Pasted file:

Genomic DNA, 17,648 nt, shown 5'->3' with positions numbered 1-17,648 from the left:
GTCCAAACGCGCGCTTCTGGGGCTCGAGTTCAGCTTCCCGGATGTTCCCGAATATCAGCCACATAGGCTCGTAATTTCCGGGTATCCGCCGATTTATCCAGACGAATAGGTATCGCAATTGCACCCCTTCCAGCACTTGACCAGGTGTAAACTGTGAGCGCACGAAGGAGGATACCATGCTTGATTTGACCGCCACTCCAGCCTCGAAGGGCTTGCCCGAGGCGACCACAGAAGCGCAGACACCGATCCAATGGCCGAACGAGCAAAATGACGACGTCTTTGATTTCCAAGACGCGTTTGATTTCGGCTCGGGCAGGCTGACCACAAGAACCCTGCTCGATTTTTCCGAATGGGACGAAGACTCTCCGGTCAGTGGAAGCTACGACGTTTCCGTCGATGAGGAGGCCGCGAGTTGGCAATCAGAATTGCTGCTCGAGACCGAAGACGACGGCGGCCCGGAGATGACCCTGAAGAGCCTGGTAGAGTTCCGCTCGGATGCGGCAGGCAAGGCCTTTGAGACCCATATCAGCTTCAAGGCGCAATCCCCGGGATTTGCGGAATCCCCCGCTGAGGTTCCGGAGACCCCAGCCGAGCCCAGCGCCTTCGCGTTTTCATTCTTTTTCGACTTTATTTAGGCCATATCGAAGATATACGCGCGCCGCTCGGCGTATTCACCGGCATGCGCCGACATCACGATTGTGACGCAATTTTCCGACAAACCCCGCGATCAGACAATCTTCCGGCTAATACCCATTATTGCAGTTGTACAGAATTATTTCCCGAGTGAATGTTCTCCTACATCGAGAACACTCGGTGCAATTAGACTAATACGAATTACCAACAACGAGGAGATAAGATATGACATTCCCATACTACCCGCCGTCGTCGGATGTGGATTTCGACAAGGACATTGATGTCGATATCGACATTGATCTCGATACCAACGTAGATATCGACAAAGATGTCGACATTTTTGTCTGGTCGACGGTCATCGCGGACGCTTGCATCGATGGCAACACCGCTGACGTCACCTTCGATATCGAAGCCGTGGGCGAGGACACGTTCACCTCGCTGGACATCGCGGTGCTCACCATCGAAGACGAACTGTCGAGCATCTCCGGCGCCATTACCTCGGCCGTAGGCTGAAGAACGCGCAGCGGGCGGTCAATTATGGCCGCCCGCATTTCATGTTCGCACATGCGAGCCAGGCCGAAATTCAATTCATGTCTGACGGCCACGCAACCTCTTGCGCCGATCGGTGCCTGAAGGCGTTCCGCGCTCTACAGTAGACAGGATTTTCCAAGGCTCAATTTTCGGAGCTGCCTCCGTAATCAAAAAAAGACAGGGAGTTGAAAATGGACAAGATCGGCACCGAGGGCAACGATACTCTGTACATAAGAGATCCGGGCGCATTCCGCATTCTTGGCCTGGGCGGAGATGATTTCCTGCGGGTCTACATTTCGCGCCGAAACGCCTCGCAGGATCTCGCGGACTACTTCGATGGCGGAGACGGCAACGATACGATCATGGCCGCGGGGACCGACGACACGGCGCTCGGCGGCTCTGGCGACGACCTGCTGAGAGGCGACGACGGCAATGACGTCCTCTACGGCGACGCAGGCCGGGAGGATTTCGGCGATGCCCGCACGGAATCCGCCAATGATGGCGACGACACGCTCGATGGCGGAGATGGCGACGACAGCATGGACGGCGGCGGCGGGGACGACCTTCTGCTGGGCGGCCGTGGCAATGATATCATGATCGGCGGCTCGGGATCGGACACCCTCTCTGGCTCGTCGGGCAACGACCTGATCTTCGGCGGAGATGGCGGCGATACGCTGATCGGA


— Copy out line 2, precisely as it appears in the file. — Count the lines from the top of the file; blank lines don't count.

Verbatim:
GTCCAAACGCGCGCTTCTGGGGCTCGAGTTCAGCTTCCCGGATGTTCCCGAATATCAGCCACATAGGCTCGTAATTTCCGGGTATCCGCCGATTTATCCAGACGAATAGGTATCGCAATTGCACCCCTTCCAGCACTTGACCAGGTGTAAACTGTGAGCGCACGAAGGAGGATACCATGCTTGATTTGACCGCCACTCCAGCCTCGAAGGGCTTGCCCGAGGCGACCACAGAAGCGCAGACACCGATCCAATGGCCGAACGAGCAAAATGACGACGTCTTTGATTTCCAAGACGCGTTTGATTTCGGCTCGGGCAGGCTGACCACAAGAACCCTGCTCGATTTTTCCGAATGGGACGAAGACTCTCCGGTCAGTGGAAGCTACGACGTTTCCGTCGATGAGGAGGCCGCGAGTTGGCAATCAGAATTGCTGCTCGAGACCGAAGACGACGGCGGCCCGGAGATGACCCTGAAGAGCCTGGTAGAGTTCCGCTCGGATGCGGCAGGCAAGGCCTTTGAGACCCATATCAGCTTCAAGGCGCAATCCCCGGGATTTGCGGAATCCCCCGCTGAGGTTCCGGAGACCCCAGCCGAGCCCAGCGCCTTCGCGTTTTCATTCTTTTTCGACTTTATTTAGGCCATATCGAAGATATACGCGCGCCGCTCGGCGTATTCACCGGCATGCGCCGACATCACGATTGTGACGCAATTTTCCGACAAACCCCGCGATCAGACAATCTTCCGGCTAATACCCATTATTGCAGTTGTACAGAATTATTTCCCGAGTGAATGTTCTCCTACATCGAGAACACTCGGTGCAATTAGACTAATACGAATTACCAACAACGAGGAGATAAGATATGACATTCCCATACTACCCGCCGTCGTCGGATGTGGATTTCGACAAGGACATTGATGTCGATATCGACATTGATCTCGATACCAACGTAGATATCGACAAAGATGTCGACATTTTTGTCTGGTCGACGGTCATCGCGGACGCTTGCATCGATGGCAACACCGCTGACGTCACCTTCGATATCGAAGCCGTGGGCGAGGACACGTTCACCTCGCTGGACATCGCGGTGCTCACCATCGAAGACGAACTGTCGAGCATCTCCGGCGCCATTACCTCGGCCGTAGGCTGAAGAACGCGCAGCGGGCGGTCAATTATGGCCGCCCGCATTTCATGTTCGCACATGCGAGCCAGGCCGAAATTCAATTCATGTCTGACGGCCACGCAACCTCTTGCGCCGATCGGTGCCTGAAGGCGTTCCGCGCTCTACAGTAGACAGGATTTTCCAAGGCTCAATTTTCGGAGCTGCCTCCGTAATCAAAAAAAGACAGGGAGTTGAAAATGGACAAGATCGGCACCGAGGGCAACGATACTCTGTACATAAGAGATCCGGGCGCATTCCGCATTCTTGGCCTGGGCGGAGATGATTTCCTGCGGGTCTACATTTCGCGCCGAAACGCCTCGCAGGATCTCGCGGACTACTTCGATGGCGGAGACGGCAACGATACGATCATGGCCGCGGGGACCGACGACACGGCGCTCGGCGGCTCTGGCGACGACCTGCTGAGAGGCGACGACGGCAATGACGTCCTCTACGGCGACGCAGGCCGGGAGGATTTCGGCGATGCCCGCACGGAATCCGCCAATGATGGCGACGACACGCTCGATGGCGGAGATGGCGACGACAGCATGGACGGCGGCGGCGGGGACGACCTTCTGCTGGGCGGCCGTGGCAATGATATCATGATCGGCGGCTCGGGATCGGACACCCTCTCTGGCTCGTCGGGCAACGACCTGATCTTCGGCGGAGATGGCGGCGATACGCTGATCGGA